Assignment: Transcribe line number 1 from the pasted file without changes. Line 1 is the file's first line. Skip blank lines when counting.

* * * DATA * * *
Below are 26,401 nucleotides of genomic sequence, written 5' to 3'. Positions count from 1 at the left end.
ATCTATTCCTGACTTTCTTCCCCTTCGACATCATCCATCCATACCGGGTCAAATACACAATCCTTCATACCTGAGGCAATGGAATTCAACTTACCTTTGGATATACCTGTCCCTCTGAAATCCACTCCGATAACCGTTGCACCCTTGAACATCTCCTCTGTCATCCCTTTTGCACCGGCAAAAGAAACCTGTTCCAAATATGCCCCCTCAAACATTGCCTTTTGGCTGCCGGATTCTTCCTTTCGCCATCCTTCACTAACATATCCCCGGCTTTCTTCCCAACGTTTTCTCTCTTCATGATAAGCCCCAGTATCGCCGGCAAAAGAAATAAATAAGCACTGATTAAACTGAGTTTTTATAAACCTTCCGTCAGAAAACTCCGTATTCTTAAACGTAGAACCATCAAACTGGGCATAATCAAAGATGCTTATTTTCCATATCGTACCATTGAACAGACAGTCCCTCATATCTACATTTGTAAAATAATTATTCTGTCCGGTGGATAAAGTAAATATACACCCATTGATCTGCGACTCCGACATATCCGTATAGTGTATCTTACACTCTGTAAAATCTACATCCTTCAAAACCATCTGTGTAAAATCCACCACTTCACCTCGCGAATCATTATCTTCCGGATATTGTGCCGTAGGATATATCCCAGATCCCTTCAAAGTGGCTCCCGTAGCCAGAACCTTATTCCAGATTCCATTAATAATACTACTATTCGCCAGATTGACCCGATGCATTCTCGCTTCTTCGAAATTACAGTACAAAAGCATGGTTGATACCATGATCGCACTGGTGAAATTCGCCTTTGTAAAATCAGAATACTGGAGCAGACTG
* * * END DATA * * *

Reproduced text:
Below are 26,401 nucleotides of genomic sequence, written 5' to 3'. Positions count from 1 at the left end.